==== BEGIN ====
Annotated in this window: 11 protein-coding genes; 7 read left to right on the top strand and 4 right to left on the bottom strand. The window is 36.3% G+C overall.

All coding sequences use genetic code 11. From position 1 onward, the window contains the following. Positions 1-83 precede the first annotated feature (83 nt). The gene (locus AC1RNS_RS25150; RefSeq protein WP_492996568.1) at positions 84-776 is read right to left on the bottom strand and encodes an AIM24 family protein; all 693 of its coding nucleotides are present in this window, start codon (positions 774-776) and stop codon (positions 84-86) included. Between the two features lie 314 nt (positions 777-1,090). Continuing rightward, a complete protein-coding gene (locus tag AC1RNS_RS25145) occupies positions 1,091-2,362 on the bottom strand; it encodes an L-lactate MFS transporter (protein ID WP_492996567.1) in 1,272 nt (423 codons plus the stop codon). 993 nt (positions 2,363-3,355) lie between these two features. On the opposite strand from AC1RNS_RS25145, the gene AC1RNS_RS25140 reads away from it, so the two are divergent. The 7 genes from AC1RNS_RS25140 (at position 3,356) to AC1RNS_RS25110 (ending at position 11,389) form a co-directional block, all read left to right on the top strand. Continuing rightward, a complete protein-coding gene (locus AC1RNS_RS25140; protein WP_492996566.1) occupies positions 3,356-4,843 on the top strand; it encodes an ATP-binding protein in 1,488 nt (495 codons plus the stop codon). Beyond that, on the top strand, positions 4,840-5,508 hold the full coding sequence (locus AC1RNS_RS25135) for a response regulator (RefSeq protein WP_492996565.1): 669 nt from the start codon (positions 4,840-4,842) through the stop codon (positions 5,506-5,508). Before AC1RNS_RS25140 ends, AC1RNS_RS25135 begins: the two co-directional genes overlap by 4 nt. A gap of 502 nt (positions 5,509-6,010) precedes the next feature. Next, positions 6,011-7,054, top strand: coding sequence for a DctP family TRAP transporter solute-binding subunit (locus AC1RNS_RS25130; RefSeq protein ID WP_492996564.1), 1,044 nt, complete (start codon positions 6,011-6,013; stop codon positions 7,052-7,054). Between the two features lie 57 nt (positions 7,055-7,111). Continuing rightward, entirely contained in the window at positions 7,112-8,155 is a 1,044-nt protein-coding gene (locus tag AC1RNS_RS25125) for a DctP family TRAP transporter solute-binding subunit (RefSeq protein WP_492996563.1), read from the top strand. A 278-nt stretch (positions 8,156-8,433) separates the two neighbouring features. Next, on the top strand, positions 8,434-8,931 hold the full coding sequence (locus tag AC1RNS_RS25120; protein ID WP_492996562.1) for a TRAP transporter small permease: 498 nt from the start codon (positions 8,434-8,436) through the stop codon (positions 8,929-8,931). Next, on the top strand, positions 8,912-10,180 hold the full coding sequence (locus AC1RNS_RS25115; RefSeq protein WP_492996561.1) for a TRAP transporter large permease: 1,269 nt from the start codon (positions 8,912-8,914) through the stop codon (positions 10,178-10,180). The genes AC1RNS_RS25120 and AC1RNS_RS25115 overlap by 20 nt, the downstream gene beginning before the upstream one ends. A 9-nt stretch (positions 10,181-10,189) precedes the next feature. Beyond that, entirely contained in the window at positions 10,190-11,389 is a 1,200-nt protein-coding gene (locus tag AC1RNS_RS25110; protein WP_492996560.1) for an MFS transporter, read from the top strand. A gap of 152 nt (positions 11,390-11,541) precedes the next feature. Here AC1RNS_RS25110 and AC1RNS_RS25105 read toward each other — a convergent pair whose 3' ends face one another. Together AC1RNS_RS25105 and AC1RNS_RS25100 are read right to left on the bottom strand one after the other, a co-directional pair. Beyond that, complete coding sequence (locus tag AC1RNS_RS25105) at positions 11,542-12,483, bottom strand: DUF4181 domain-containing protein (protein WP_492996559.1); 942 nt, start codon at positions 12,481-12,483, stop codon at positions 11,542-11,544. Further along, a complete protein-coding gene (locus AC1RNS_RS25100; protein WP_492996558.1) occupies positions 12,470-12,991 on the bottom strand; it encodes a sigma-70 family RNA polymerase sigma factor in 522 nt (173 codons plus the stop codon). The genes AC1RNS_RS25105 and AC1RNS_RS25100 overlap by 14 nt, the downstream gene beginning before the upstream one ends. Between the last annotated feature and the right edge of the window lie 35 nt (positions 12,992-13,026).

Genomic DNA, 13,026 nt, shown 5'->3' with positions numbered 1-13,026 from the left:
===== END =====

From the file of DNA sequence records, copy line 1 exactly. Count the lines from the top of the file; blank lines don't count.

Annotated in this window: 11 protein-coding genes; 7 read left to right on the top strand and 4 right to left on the bottom strand. The window is 36.3% G+C overall.